Rocking the Boat
by Shirley Liao and Mengyou Wu
“I am the master of my fate: I am the captain of my soul.” – William Ernest Henley, Invictus
John Wilson, “Captain John” to the residents of the Duke Marine Lab, possesses a face weathered by sun and storm, burnished like a bronze idol. When he takes off his sunglasses, the lines around his eyes deepen as he smiles.
“Jump right down,” he says, with a broad gesture of his hand, inviting us to take the leap, so to speak, across the foot of space between the dock and the deck of the Susan Hudson. The aging boat bobs gently in the water. The hull, a pristine white, shines brightly under clear sky and sun. In contrast, the water, dark and indolent, churns in the gap between the two surfaces, a vague, constant threat to two college students more familiar with grass and solid land. It is with trepidation that we jump the distance from our steady world into his of unfamiliar motion.
We settle into our sea legs on the deck of the Susan Hudson, making small talk about the bright weather, our classes, and the boat beneath us that Captain John has been piloting for several months. He seems comfortable on the water, rocking easily with the movements of the ship and speaking of the Susan Hudson with an offhand fondness. “It’ll be getting a new layer of paint today,” he says at one point, visibly cheered at the fact, “first time it’s been painted in twenty years.”
John was not born into a seafaring family, and despite growing up in the coastal city of Wilmington, North Carolina, he had little interaction with the ocean. It was a series of articles in the National Geographic about Robin Graham, a teenager who sailed around the world, which opened his eyes to sailing. “I was just fascinated with this idea about living on a sailboat, crossing oceans and visiting exotic places.” Captain John says. “I just thought that that was what I wanted to do.”
Years later, John would fulfill his childhood fantasy, but only after a convoluted path that took him from high school, through a stint in the military, to an undergraduate education at the University of North Carolina and acceptance to UNC’s medical school. While on a surgery rotation in Germany, however, John grew disillusioned with medicine when a military widow with pancreatic cancer was given an unnecessary surgery simply as practice for American medical students. “She could have had a fairly comfortable few months of life and what we did give her was a pretty miserable few months of life. I know the training is necessary but I felt that it was wrong.” John reported the incident to his medical school but received no response. Angry about this injustice, John took a leave of absence in the fourth year of medical school and never found his way back. “A lot of people were disappointed: ‘Look at what you walked away from,’” John says. It was a decision not many people would have made, but for John, there was no ethical alternative.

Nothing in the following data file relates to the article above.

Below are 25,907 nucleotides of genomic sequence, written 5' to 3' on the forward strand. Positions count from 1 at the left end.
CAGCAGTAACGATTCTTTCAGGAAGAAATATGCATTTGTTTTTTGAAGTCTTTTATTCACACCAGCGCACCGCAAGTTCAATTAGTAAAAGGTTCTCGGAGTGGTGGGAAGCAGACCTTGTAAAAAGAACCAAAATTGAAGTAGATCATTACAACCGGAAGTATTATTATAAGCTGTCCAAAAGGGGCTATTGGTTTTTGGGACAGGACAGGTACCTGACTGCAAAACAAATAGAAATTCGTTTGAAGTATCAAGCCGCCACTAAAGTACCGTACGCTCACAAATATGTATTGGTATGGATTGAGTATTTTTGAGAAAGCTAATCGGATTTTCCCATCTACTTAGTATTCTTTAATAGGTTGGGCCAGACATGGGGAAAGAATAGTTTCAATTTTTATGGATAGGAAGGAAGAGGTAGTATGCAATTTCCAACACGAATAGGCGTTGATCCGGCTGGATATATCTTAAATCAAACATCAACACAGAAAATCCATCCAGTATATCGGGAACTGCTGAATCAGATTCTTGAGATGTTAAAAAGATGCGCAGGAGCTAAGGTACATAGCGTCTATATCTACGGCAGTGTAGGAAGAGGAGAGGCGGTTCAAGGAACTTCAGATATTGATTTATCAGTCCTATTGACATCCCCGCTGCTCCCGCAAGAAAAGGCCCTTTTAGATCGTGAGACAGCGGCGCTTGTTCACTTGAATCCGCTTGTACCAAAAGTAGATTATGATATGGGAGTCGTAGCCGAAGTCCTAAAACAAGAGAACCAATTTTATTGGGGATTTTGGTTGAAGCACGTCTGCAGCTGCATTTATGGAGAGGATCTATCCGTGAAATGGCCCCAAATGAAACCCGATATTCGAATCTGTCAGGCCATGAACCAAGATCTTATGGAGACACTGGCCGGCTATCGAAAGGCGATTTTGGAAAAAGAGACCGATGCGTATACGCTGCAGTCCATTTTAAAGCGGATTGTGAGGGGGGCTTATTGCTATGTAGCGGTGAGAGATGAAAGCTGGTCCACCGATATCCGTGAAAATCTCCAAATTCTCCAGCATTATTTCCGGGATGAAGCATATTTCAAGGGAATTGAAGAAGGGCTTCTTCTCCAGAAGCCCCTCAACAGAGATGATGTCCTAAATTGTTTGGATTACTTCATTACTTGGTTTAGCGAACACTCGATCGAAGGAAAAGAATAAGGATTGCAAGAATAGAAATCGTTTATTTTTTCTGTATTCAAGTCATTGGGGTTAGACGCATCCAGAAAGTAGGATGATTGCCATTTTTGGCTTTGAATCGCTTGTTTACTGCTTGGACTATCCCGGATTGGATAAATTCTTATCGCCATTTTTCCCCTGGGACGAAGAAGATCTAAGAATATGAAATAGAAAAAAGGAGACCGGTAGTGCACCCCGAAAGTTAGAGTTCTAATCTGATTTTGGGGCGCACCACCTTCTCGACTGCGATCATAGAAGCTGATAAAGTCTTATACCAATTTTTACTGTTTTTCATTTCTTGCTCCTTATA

After a couple years in a microbiology lab as a research technician, John made another life-changing decision. His childhood fantasy of seafaring, put aside for a more conventional job, reemerged. “There was a point where I thought: if I sold everything I owned, I could buy a boat suitable for crossing oceans,” John says, without any indication in his tone that this was an out-of-ordinary idea. “And I did.” It is this decision that would tie him to the sea for the rest of his life.
When asked how he gathered the courage to go against the norm, he merely gave a small shrug and replied, “The thought of ‘oh this is the one thing you really wanted to take the chance and do and now you’ll never do it?’ That scared me more than selling everything.”
That first sailboat, which he had sold everything for, was small and sturdy but possessed no refrigeration, running water, or room for much more than necessary items. Traveling from Hawaii to California was a meager existence, further strained by the ferocious and fickle nature of the ocean. John recounts how the strong northeast trade winds forced him to head north for two weeks before he was even able to turn toward California. Sailing directly into the wind meant that the boat’s movements were often sharp and pounding, and maneuvering the vessel was as difficult as roping a headstrong stallion. His days at sea alternated wildly between tempestuous, when the waves were so violent that it was impossible to set a drink down, and completely calm, when the boat did little more than bob in place. When every decision he made could have life or death consequences, John was forced to adapt to these two extremes and become self-sufficient. Captain John’s descriptions of his journey are simple, yet vivid. “Mostly, it was a daily routine feeding myself, cleaning the salt off of everything, and just managing the time. I loaded up on paperbacks and read all of them twice.” He took a position fix at noon every day, comparing his boat’s position to that of known landmarks in order to chart his slow progress. John smiles slightly as he explains. “It got to where I really looked forward to that.” Eventually, however, the distance covered in a single day seemed so minute in the grand scale of the journey that John began to only take a position fix every three days in order to buoy his spirits.